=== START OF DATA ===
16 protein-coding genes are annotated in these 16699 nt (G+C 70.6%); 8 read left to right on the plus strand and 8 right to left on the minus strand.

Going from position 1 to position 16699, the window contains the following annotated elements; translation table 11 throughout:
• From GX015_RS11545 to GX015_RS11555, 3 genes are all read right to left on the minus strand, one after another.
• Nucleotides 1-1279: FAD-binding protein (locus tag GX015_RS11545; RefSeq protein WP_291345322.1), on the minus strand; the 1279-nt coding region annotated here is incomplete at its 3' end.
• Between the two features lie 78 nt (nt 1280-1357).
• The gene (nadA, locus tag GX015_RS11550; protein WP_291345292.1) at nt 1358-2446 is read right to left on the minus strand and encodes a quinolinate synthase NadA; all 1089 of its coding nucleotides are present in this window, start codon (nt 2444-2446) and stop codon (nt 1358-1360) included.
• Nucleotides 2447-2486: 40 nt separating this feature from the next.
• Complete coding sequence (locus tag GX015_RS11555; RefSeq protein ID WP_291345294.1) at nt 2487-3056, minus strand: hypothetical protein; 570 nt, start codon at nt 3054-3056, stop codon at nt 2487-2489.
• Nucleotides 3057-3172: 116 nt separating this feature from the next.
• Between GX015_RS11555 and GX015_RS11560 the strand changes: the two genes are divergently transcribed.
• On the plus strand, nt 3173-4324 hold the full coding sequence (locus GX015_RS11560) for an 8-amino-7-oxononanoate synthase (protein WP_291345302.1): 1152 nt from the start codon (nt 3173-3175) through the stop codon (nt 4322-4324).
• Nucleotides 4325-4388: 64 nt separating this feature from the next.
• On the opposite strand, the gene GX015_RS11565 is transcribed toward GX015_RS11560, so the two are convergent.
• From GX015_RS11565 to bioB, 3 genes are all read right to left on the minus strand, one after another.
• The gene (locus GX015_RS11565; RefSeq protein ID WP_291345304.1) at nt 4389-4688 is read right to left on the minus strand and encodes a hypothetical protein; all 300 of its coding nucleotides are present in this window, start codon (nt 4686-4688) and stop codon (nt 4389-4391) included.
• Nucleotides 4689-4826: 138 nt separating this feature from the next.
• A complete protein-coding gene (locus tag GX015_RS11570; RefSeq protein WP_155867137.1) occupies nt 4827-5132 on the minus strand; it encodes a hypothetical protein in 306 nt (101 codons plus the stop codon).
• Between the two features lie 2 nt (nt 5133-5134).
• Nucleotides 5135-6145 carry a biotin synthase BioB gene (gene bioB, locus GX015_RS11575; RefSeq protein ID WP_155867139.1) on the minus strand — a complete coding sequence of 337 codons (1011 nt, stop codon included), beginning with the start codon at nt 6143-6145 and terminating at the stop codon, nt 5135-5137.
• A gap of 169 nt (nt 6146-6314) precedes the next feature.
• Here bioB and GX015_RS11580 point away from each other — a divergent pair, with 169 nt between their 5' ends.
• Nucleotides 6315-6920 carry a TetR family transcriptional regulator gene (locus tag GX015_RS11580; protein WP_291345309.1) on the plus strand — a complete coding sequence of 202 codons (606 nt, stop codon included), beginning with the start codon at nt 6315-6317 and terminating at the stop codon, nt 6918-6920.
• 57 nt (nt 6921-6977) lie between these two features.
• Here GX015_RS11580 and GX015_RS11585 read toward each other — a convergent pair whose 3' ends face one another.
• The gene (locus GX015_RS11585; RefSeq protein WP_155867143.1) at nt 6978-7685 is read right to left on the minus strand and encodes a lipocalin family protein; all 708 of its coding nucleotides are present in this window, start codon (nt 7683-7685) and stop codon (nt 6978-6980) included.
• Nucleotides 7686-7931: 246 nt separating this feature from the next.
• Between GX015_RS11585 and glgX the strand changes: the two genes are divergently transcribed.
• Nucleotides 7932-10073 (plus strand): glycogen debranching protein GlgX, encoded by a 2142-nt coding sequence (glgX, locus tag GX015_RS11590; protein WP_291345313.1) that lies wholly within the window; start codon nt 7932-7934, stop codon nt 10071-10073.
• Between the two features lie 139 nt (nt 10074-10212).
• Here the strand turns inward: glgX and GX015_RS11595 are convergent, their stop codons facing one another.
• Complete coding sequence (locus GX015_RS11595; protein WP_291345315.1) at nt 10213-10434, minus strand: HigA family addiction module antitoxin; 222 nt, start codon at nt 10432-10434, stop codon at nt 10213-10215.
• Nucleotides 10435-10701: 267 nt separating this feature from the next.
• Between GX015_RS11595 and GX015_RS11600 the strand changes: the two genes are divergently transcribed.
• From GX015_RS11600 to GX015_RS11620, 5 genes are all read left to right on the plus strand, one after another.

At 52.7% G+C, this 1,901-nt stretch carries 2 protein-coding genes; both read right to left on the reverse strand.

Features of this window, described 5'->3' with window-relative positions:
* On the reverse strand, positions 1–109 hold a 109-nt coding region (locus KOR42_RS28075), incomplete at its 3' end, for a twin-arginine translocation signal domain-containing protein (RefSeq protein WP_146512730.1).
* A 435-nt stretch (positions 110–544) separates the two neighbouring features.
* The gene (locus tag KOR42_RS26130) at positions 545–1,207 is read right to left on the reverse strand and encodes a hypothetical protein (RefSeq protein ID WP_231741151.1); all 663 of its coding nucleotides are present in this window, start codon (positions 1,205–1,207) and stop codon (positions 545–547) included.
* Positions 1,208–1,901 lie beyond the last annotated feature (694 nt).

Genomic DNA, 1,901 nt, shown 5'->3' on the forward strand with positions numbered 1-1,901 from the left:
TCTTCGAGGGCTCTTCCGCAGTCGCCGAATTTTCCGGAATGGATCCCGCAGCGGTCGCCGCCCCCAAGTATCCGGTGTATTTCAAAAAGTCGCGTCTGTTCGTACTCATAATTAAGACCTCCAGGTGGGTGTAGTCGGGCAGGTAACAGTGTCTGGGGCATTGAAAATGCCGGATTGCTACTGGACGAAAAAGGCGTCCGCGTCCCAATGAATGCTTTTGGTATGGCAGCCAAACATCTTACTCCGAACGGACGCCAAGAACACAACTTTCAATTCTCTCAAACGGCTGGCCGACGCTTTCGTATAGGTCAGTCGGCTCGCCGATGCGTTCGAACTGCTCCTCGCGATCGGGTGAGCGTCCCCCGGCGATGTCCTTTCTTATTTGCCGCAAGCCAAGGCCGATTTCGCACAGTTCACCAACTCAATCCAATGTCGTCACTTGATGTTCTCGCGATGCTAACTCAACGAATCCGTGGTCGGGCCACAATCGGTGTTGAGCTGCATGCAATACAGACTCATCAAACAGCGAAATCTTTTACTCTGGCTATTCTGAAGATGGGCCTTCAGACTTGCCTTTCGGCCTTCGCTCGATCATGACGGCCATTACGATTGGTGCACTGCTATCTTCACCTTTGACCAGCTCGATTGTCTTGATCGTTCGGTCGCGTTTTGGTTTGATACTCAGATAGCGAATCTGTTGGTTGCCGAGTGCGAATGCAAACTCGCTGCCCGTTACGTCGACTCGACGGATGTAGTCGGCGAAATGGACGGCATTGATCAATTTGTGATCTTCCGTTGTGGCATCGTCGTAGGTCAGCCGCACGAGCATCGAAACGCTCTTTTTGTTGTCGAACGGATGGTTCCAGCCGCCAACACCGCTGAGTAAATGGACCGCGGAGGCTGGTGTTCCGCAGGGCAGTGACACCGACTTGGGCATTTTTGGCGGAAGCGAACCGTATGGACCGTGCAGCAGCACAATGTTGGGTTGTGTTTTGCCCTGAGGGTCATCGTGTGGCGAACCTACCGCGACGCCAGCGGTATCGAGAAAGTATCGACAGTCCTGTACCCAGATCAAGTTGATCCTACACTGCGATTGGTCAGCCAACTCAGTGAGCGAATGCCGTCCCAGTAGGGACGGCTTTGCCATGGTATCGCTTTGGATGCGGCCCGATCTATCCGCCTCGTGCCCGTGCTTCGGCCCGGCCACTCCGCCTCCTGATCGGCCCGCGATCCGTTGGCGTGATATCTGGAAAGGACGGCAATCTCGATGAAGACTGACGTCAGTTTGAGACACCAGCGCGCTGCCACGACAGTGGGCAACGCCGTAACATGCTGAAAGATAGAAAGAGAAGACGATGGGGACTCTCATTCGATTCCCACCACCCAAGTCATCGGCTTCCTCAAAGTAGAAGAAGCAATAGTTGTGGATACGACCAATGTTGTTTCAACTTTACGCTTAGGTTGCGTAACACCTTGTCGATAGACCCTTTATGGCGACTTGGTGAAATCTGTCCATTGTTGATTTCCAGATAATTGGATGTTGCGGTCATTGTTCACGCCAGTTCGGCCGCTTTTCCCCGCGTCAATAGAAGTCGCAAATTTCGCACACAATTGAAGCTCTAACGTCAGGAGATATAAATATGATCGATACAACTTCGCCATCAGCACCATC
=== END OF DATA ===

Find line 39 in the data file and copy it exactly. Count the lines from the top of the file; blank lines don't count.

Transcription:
* The gene (locus tag KOR42_RS26130) at positions 545–1,207 is read right to left on the reverse strand and encodes a hypothetical protein (RefSeq protein ID WP_231741151.1); all 663 of its coding nucleotides are present in this window, start codon (positions 1,205–1,207) and stop codon (positions 545–547) included.